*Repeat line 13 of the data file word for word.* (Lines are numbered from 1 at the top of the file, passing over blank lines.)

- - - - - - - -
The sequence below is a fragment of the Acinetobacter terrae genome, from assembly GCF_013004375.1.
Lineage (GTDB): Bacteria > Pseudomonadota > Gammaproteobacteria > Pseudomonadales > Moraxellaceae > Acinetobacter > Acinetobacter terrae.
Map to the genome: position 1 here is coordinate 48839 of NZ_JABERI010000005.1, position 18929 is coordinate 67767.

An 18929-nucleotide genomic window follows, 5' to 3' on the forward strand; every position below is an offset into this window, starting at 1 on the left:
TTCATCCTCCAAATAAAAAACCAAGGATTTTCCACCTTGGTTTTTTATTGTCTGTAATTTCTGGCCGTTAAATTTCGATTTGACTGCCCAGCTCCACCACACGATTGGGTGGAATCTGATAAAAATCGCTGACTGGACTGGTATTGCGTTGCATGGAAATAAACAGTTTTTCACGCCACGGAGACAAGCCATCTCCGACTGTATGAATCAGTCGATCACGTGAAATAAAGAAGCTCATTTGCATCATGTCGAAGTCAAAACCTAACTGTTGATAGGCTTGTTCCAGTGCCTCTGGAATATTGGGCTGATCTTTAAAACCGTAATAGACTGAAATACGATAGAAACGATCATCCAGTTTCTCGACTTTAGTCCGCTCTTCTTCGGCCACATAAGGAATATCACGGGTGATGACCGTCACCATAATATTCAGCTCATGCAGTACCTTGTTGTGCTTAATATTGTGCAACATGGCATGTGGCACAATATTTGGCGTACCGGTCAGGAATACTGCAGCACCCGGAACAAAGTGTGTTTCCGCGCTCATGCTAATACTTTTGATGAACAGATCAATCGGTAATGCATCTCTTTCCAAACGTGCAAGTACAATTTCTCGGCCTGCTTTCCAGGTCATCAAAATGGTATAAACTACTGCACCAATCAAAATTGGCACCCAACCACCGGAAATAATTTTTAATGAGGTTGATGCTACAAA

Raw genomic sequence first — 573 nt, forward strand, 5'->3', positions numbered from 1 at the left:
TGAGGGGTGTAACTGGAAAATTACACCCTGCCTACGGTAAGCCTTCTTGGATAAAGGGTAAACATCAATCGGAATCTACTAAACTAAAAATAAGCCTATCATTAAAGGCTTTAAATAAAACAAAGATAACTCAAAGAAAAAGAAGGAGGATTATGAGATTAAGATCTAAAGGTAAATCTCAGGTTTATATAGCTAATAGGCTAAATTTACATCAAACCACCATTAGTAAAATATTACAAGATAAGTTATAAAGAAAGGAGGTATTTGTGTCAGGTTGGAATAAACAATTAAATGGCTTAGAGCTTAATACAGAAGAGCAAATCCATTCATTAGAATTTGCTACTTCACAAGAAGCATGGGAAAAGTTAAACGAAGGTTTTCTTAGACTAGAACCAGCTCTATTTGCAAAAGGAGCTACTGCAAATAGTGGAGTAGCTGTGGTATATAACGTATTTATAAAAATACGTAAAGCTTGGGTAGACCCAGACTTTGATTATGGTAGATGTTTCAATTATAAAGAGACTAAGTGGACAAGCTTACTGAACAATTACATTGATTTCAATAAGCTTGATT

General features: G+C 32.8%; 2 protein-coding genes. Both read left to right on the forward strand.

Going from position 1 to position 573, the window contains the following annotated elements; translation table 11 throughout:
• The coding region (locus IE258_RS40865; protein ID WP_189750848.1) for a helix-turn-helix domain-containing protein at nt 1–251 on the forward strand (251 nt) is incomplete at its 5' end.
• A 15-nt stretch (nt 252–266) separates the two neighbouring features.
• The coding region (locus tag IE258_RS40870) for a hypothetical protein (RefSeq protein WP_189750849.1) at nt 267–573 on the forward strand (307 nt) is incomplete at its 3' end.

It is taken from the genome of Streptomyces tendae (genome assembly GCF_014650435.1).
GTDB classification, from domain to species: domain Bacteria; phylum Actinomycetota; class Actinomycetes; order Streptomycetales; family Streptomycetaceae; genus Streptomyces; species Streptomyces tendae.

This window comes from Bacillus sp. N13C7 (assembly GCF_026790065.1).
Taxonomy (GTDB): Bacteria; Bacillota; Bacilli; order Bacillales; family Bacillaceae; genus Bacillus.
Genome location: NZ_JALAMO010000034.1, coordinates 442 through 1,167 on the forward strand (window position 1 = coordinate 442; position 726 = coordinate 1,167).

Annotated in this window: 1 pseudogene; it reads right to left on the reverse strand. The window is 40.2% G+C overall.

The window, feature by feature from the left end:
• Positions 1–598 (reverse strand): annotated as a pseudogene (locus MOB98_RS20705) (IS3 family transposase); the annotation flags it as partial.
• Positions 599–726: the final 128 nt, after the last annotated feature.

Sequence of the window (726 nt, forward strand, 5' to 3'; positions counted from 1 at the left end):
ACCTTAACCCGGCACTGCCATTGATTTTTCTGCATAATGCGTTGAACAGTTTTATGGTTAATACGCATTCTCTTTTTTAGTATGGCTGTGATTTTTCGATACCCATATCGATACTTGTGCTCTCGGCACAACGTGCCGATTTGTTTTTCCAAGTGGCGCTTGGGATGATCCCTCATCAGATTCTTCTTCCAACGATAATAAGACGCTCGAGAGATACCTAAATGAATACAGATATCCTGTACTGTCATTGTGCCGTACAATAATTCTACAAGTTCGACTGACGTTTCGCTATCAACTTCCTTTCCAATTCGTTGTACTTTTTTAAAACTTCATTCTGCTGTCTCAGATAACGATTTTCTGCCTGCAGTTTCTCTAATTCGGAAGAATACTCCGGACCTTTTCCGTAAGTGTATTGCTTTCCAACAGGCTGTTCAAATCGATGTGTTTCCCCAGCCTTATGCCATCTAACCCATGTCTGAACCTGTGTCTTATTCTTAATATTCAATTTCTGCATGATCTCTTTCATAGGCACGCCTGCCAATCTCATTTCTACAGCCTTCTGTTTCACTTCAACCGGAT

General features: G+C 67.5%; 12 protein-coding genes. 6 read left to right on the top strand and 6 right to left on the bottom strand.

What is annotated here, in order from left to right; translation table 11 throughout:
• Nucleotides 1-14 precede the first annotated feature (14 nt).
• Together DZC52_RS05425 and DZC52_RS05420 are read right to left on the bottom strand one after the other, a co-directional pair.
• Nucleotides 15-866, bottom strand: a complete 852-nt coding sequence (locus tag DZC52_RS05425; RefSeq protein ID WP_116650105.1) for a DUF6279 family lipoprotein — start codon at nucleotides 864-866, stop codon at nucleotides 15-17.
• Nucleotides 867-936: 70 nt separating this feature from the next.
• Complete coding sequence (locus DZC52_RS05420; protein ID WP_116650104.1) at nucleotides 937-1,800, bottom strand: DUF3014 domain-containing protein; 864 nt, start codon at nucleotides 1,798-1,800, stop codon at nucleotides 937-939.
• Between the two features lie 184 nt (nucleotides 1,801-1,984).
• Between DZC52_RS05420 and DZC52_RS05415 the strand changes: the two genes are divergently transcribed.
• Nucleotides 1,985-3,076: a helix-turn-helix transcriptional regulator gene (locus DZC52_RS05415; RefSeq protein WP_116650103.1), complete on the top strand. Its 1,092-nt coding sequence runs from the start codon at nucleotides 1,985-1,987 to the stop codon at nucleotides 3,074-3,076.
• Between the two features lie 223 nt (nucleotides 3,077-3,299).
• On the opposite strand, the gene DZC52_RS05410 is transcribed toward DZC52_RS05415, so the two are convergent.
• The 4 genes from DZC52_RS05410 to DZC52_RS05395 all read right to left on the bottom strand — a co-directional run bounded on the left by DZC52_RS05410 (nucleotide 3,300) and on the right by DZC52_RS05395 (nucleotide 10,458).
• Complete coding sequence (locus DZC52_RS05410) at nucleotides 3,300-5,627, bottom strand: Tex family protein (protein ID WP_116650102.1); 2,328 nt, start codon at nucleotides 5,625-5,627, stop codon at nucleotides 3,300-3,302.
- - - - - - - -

It is taken from the genome of Streptomyces tendae (genome assembly GCF_014650435.1).